Is There Sufficient Common Ground to Resolve the Abortion Debate?

Journal of Value Inquiry 48 (3):517-531 (2014)
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Abstract

A common response to ongoing disagreement about abortion has been to look for overlap between the prolife and prochoice sides of the debate. In recent years, however, both opposing camps in the debate have claimed to be able to establish their respective positions on the basis of the same common ground. Faced with the apparent failure of philosophers to settle their differences about abortion by means of shared values, the question naturally arises: what should we do about this? It is possible to discern two main options in the scholarly literature. The first is to keep doing what we are already doing: namely, trying to create consensus on the abortion issue by appealing to analogies designed to reveal common ground. One example of this approach comes from a recent attempt by Charles Camosy to find areas of agreement with Peter Singer and other defenders of abortion.See Charles Camosy, “Common Ground on Surgical Abortion?—Engaging Peter Singer on the Moral Status of Potential Persons,”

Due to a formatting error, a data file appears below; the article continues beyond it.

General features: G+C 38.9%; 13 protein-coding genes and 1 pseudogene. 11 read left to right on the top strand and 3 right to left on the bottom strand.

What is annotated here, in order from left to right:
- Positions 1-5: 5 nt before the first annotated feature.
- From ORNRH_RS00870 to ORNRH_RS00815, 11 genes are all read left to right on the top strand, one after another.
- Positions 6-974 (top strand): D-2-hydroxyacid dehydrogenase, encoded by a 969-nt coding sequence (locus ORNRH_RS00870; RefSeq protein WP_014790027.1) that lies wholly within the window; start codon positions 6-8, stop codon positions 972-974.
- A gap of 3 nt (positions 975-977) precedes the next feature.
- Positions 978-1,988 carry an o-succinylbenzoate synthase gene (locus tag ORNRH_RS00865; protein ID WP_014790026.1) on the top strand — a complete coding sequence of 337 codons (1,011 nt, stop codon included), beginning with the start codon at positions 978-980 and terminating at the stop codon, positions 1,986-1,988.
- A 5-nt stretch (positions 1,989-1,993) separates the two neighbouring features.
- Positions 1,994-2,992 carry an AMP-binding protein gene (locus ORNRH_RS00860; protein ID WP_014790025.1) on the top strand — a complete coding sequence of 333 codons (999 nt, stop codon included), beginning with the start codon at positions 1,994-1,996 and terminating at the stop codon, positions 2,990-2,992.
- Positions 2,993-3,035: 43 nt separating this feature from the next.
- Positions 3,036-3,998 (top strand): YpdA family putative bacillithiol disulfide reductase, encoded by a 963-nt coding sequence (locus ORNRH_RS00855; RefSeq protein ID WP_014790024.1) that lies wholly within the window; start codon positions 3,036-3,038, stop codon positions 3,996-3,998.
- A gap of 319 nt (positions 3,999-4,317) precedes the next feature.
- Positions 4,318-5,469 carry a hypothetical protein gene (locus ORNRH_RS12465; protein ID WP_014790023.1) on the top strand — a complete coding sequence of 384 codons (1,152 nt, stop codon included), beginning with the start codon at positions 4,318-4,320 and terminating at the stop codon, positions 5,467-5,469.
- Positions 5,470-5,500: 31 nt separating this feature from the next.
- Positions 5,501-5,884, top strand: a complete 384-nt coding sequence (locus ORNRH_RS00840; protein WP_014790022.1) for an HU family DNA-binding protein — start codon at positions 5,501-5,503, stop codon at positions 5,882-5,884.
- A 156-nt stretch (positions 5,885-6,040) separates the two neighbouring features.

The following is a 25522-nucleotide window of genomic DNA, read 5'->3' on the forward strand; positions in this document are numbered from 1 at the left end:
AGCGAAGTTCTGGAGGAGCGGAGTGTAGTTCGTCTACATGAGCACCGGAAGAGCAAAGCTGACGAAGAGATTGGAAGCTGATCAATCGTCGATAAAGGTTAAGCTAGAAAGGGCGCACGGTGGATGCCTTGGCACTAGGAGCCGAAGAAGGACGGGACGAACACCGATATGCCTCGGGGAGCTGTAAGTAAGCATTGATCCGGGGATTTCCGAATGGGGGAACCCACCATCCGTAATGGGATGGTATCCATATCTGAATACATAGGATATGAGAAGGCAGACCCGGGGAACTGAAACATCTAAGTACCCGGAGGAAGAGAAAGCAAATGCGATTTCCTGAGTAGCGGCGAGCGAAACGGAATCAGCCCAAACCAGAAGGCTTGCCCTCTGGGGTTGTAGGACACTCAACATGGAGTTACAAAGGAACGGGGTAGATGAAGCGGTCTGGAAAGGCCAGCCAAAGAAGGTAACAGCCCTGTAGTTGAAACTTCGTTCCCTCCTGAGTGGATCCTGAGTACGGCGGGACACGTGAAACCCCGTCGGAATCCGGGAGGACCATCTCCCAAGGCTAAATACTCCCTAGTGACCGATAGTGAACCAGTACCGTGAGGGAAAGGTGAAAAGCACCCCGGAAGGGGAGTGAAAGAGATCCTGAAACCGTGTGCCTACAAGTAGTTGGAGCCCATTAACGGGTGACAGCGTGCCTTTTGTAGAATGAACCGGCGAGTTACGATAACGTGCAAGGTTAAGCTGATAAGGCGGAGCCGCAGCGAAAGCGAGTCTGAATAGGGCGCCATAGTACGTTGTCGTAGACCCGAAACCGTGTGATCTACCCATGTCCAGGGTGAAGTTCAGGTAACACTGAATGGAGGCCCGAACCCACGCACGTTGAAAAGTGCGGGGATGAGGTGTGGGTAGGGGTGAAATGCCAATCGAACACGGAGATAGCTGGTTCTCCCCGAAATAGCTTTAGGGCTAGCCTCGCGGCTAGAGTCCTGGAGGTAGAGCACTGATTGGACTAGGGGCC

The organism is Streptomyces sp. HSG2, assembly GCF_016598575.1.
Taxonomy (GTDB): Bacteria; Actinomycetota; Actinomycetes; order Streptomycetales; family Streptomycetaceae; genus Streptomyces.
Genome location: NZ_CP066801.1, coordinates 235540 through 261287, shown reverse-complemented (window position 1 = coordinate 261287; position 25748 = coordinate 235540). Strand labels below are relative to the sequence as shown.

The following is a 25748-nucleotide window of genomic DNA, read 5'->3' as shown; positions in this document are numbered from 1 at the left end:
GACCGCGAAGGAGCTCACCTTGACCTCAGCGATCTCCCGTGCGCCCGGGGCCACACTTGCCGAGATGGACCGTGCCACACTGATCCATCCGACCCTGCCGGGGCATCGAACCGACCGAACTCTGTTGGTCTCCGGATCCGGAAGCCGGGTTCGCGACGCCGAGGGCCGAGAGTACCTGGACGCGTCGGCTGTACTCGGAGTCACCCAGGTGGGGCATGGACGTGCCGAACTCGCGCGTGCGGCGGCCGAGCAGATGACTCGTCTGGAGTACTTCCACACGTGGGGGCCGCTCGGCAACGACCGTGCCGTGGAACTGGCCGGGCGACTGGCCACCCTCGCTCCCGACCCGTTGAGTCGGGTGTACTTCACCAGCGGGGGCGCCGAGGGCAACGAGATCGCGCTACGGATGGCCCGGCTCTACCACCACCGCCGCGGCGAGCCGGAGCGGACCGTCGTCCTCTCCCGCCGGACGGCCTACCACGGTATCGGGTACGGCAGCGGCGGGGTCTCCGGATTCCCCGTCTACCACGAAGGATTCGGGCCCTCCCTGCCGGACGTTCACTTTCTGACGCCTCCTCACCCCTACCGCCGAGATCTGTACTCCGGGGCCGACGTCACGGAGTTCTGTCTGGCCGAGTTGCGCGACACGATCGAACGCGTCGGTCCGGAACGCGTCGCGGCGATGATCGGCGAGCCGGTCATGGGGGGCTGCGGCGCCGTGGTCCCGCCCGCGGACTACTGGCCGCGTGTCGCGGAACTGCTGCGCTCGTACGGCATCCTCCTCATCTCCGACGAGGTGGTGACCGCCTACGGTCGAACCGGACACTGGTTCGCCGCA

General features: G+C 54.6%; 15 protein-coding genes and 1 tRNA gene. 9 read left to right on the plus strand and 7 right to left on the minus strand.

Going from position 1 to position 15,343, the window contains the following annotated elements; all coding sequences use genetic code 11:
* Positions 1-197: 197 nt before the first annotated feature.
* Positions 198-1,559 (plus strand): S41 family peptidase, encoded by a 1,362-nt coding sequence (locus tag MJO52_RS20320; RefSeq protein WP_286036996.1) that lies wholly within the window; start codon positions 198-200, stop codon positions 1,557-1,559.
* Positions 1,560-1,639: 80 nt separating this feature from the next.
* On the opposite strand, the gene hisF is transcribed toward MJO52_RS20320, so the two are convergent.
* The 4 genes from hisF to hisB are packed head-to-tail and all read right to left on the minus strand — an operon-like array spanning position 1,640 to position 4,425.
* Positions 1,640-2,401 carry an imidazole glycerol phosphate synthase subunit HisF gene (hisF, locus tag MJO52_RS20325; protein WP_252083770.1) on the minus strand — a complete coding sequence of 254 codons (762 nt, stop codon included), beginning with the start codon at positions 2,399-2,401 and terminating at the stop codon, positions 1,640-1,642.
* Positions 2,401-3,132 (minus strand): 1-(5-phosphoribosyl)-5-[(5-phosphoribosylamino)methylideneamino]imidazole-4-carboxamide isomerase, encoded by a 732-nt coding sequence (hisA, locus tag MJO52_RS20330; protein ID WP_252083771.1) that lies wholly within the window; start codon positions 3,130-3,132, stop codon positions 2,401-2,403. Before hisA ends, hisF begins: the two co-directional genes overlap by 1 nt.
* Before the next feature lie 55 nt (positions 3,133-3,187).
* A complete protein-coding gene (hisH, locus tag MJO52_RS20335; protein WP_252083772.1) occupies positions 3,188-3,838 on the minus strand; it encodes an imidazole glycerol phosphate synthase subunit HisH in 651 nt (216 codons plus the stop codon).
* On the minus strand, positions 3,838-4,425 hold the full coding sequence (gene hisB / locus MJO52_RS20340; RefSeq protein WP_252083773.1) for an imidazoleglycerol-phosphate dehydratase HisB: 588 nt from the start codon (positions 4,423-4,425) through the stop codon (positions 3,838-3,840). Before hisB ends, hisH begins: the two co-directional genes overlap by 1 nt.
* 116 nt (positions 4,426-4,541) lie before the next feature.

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Peter Seipel
University of South Carolina

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References found in this work

Political Liberalisms and Their Exclusions of the Religious.Philip L. Quinn - 1995 - Proceedings and Addresses of the American Philosophical Association 69 (2):35 - 56.
Abortion Revisited.Don Marquis - 2007 - In Bonnie Steinbock (ed.), The Oxford Handbook of Bioethics. Oxford University Press.
What is Humane Philosophy and Why is it At Risk?John Cottingham - 2009 - Royal Institute of Philosophy Supplement 65:233-255.
The deprivation argument against abortion.Dean Stretton - 2004 - Bioethics 18 (2):144–180.

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